A SOUTH Yorkshire Police officer who represents thousands of constables across the country has accused the Government of taking advantage of bobbies by cutting their pay – knowing they are banned from striking.
Julie Nesbitt – who worked for South Yorkshire Police for 23 years before she was elected chairman of a Police Federation committee representing constables – said officers were being unfairly treated by the Government because walk-outs were illegal.
She spoke out on the day the Winsor Review into police pay and conditions was published, which makes suggestions which would leave 40 per cent of police officers worse off.
Ms Nesbitt said proposed changes to terms and conditions come at a time when the country faces losing 10,220 police officers over the next four years.
“The Government sees the police service as a soft target – they know we can’t go on strike and take industrial action,” she said.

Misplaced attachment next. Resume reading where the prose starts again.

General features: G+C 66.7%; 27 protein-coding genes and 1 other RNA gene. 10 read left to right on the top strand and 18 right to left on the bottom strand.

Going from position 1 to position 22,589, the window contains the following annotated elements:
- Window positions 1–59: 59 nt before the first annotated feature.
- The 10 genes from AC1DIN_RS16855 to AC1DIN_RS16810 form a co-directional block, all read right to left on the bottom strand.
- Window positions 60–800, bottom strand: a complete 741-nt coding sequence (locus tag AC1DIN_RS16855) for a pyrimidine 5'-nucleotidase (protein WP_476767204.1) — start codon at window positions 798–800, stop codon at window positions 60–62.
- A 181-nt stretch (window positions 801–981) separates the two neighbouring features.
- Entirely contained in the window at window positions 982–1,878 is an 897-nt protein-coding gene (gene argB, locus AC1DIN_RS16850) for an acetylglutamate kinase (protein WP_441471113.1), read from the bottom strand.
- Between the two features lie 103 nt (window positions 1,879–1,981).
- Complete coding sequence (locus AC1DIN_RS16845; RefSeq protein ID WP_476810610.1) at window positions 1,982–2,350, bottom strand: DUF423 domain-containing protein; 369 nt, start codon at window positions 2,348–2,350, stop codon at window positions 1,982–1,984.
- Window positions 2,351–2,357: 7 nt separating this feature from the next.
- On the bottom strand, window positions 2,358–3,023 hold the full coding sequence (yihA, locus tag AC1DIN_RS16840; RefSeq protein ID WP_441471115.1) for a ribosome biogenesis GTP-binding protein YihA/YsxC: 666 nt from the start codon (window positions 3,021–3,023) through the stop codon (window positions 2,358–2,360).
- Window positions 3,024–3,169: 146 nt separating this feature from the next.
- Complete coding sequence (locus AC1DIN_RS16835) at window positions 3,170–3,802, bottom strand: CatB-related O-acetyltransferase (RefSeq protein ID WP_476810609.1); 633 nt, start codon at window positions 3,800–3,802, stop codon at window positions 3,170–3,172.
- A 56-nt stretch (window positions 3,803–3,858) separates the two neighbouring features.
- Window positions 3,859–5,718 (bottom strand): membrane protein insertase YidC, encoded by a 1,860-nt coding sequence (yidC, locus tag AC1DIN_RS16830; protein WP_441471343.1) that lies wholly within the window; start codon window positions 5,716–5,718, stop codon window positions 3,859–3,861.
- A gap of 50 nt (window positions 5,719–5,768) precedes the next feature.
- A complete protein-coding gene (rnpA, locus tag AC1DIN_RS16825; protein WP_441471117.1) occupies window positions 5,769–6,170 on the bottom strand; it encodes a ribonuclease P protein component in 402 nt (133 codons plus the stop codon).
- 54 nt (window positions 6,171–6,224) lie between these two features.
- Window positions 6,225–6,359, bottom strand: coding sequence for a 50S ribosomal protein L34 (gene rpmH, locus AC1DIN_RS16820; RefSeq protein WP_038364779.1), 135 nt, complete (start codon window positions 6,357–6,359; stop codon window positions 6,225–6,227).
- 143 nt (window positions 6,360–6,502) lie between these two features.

“We all understand that the public sector has to make savings and that the police service has to make its share of those but what we don’t believe is that police officers should be taking their share of the cuts and someone else’s too – police officers do a difficult and dangerous job and work unsociable hours, which needs to be recognised.
“According to ACPO figures, England and Wales will lose 10,200 police officers over the next four years. Civilian staff are also going – meaning police officers will have to cover.
“My concern is that a number of police officers will think ‘do I really want to continue in the police service when I am being rewarded badly, my terms and conditions are being eroded and I am being asked to do more for less’.”
She said morale among officers was at rock bottom and officers are going to find themselves more “detached” from the communities they service than ever before.
Ms Nesbitt said police officers feel “despondent” “disillusioned” and “fearful”.